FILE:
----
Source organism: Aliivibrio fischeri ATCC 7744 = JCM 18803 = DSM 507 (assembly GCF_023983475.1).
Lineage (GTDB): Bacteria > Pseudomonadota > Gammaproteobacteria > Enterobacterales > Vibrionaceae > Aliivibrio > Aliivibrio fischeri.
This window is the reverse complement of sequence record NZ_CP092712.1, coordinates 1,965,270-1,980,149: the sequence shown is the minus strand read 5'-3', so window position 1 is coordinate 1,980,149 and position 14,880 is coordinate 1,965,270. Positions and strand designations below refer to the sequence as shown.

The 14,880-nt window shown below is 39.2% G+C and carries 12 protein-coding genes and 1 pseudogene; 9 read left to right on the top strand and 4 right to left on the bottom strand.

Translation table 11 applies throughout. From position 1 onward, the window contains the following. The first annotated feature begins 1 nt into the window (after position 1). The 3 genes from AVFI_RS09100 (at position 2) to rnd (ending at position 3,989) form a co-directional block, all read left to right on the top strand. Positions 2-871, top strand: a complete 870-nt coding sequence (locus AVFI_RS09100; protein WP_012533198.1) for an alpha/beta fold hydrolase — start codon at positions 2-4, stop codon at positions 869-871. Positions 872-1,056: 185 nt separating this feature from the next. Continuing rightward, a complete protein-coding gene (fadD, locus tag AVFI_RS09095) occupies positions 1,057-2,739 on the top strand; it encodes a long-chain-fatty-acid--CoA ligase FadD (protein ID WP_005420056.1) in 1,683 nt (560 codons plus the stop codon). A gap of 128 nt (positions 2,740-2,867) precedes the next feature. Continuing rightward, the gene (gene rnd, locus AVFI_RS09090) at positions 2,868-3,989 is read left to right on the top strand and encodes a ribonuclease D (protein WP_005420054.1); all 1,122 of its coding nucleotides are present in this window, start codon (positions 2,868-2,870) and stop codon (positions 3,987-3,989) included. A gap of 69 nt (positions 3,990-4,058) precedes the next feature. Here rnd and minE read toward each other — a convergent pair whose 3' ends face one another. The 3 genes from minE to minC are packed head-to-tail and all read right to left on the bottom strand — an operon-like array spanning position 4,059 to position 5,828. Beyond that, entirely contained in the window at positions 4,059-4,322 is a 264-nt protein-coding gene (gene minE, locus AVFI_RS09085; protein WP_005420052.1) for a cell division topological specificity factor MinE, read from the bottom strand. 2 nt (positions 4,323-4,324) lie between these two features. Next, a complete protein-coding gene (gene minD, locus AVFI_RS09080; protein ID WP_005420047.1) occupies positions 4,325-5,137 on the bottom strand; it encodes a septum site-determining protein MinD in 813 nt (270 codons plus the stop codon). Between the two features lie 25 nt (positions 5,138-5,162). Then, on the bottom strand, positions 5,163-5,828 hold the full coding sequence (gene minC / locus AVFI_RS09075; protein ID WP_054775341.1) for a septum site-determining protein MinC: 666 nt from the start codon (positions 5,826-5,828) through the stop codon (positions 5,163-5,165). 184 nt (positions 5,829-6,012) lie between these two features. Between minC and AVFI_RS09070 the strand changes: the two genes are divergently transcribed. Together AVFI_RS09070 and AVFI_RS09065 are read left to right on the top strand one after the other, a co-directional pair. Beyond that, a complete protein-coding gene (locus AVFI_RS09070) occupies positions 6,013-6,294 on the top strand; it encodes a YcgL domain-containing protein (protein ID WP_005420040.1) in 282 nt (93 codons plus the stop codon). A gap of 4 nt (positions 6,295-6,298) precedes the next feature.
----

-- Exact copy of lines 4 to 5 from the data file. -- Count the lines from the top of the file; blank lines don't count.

The 14,880-nt window shown below is 39.2% G+C and carries 12 protein-coding genes and 1 pseudogene; 9 read left to right on the top strand and 4 right to left on the bottom strand.

Translation table 11 applies throughout. From position 1 onward, the window contains the following. The first annotated feature begins 1 nt into the window (after position 1). The 3 genes from AVFI_RS09100 (at position 2) to rnd (ending at position 3,989) form a co-directional block, all read left to right on the top strand. Positions 2-871, top strand: a complete 870-nt coding sequence (locus AVFI_RS09100; protein WP_012533198.1) for an alpha/beta fold hydrolase — start codon at positions 2-4, stop codon at positions 869-871. Positions 872-1,056: 185 nt separating this feature from the next. Continuing rightward, a complete protein-coding gene (fadD, locus tag AVFI_RS09095) occupies positions 1,057-2,739 on the top strand; it encodes a long-chain-fatty-acid--CoA ligase FadD (protein ID WP_005420056.1) in 1,683 nt (560 codons plus the stop codon). A gap of 128 nt (positions 2,740-2,867) precedes the next feature. Continuing rightward, the gene (gene rnd, locus AVFI_RS09090) at positions 2,868-3,989 is read left to right on the top strand and encodes a ribonuclease D (protein WP_005420054.1); all 1,122 of its coding nucleotides are present in this window, start codon (positions 2,868-2,870) and stop codon (positions 3,987-3,989) included. A gap of 69 nt (positions 3,990-4,058) precedes the next feature. Here rnd and minE read toward each other — a convergent pair whose 3' ends face one another. The 3 genes from minE to minC are packed head-to-tail and all read right to left on the bottom strand — an operon-like array spanning position 4,059 to position 5,828. Beyond that, entirely contained in the window at positions 4,059-4,322 is a 264-nt protein-coding gene (gene minE, locus AVFI_RS09085; protein WP_005420052.1) for a cell division topological specificity factor MinE, read from the bottom strand. 2 nt (positions 4,323-4,324) lie between these two features. Next, a complete protein-coding gene (gene minD, locus AVFI_RS09080; protein ID WP_005420047.1) occupies positions 4,325-5,137 on the bottom strand; it encodes a septum site-determining protein MinD in 813 nt (270 codons plus the stop codon). Between the two features lie 25 nt (positions 5,138-5,162). Then, on the bottom strand, positions 5,163-5,828 hold the full coding sequence (gene minC / locus AVFI_RS09075; protein ID WP_054775341.1) for a septum site-determining protein MinC: 666 nt from the start codon (positions 5,826-5,828) through the stop codon (positions 5,163-5,165). 184 nt (positions 5,829-6,012) lie between these two features. Between minC and AVFI_RS09070 the strand changes: the two genes are divergently transcribed. Together AVFI_RS09070 and AVFI_RS09065 are read left to right on the top strand one after the other, a co-directional pair. Beyond that, a complete protein-coding gene (locus AVFI_RS09070) occupies positions 6,013-6,294 on the top strand; it encodes a YcgL domain-containing protein (protein ID WP_005420040.1) in 282 nt (93 codons plus the stop codon). A gap of 4 nt (positions 6,295-6,298) precedes the next feature.